Even so, clear differences emerge among racial, socio-economic and generational lines. White renters reported smaller rent increases and were less likely to pay application fees than their black, Asian and Hispanic peers. Roughly one-in-five of the nation’s youngest renters get help from their family to pay the rent, more than double the share of the next-youngest generation. And perhaps owing to experience – or lack thereof – younger home sellers, particularly first-time home sellers, are more likely than their older peers to say that any given aspect of selling is stressful.
As the market continues to shift and evolve, so too does the number and variety of tools and technology available to renters, owners, buyers, sellers and their agents. The willingness and ability of different groups to embrace these new tools – in whole, in part or not at all – will go a long way in helping determine how the real estate industry itself can and should adapt to meet their needs and soothe their stresses.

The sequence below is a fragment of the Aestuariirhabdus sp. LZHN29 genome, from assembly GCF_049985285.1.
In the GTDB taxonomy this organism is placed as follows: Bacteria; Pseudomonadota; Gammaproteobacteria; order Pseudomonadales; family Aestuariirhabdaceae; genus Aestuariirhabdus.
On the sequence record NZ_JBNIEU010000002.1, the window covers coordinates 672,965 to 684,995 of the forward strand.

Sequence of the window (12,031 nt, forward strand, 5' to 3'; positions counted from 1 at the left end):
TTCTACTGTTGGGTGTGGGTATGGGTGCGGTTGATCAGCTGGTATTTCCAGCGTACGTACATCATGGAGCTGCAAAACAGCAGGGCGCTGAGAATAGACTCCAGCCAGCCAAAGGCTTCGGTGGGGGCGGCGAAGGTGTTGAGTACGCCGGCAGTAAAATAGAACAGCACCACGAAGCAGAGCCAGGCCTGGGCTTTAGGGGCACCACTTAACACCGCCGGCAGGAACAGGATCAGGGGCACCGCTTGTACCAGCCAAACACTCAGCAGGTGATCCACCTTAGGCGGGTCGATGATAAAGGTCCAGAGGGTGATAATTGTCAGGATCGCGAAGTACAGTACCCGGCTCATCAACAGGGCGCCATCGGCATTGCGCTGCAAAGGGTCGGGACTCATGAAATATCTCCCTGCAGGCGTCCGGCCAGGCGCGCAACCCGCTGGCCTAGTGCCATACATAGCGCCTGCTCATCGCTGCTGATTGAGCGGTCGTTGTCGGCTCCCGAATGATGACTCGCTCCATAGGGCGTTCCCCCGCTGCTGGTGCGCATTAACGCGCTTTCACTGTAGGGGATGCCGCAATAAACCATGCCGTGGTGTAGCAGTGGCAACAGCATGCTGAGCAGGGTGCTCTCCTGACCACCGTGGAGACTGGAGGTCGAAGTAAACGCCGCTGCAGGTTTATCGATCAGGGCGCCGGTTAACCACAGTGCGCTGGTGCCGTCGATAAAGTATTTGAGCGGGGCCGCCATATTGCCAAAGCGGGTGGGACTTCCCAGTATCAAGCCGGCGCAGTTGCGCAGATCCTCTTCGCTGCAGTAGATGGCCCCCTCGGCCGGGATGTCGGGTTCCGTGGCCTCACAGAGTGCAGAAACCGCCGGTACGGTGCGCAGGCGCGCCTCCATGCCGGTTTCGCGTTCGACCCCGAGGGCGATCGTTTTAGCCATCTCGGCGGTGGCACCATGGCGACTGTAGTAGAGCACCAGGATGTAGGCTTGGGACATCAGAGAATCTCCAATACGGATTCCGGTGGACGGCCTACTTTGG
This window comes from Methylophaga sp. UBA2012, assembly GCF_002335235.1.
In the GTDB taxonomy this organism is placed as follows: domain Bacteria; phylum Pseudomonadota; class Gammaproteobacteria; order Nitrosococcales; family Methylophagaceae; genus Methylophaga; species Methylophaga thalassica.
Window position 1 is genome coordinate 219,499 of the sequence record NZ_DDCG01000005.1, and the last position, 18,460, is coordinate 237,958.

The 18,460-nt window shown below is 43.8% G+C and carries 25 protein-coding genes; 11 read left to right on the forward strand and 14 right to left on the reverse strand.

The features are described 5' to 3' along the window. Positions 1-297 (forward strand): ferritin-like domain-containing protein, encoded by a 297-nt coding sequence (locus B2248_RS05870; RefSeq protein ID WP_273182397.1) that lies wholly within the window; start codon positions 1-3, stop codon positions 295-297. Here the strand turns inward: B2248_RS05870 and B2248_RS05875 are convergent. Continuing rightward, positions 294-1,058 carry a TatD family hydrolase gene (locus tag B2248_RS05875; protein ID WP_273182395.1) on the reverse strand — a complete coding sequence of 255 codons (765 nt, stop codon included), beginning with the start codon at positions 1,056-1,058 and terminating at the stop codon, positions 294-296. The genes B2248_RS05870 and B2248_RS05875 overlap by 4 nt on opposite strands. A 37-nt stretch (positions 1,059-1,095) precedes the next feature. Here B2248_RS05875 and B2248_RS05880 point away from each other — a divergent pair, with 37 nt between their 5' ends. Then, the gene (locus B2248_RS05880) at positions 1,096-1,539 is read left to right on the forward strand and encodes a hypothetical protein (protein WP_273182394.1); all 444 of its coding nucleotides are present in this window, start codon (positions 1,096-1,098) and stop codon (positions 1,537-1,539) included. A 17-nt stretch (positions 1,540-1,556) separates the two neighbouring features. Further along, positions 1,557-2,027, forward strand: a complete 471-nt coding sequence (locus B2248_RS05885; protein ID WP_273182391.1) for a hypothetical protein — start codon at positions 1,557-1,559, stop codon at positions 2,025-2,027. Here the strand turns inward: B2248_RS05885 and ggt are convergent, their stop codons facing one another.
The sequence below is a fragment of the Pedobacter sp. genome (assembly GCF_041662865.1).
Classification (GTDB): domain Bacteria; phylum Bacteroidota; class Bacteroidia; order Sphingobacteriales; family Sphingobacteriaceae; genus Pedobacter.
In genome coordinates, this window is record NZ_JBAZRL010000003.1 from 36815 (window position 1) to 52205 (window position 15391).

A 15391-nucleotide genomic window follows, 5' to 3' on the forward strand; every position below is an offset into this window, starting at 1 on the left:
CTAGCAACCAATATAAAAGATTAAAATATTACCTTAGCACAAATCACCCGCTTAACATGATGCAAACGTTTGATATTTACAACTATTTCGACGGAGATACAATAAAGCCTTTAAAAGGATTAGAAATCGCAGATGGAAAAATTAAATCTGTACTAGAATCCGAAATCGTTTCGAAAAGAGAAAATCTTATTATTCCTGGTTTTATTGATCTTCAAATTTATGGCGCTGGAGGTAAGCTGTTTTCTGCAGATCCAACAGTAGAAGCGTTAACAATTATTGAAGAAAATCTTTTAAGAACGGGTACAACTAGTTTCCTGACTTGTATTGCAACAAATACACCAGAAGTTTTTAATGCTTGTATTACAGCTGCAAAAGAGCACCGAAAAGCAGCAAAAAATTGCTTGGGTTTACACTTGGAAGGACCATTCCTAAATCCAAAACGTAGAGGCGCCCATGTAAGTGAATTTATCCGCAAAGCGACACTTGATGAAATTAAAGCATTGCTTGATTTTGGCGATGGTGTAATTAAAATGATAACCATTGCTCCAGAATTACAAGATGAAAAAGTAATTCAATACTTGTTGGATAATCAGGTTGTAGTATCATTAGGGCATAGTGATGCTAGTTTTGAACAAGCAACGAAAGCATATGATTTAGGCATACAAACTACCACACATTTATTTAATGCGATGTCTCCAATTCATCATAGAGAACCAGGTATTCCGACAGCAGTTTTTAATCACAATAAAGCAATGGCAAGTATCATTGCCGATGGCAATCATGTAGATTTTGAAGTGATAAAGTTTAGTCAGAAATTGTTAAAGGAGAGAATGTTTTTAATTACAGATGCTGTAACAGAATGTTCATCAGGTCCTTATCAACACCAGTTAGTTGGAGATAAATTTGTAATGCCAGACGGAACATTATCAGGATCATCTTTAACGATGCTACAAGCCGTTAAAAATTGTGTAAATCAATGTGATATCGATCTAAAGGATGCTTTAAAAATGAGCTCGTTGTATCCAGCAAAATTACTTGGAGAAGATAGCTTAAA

In 2019, Home is as important to the American consumer as it has ever been – even as the ways and means involved in finding and affording it are drastically different than they were even a generation ago. We hope the Zillow Group 2019 Consumer Housing Trends Report helps illuminate both what has changed and what remains the same in real estate. We trust these insights will lend useful and grounding data to what is one of the most emotional, but also emotionally rewarding, life events: Finding Home in America.


Zillows Predictions for the 2018 Housing Market

Slower home price growth, continued inventory issues and evolving design trends are ahead

If only we could stare into a crystal ball to see exactly what 2018 holds for the housing market. More inventory? Yes! Slower home price growth? Absolutely! Oprah giving everyone a free house? That would be a dream come true.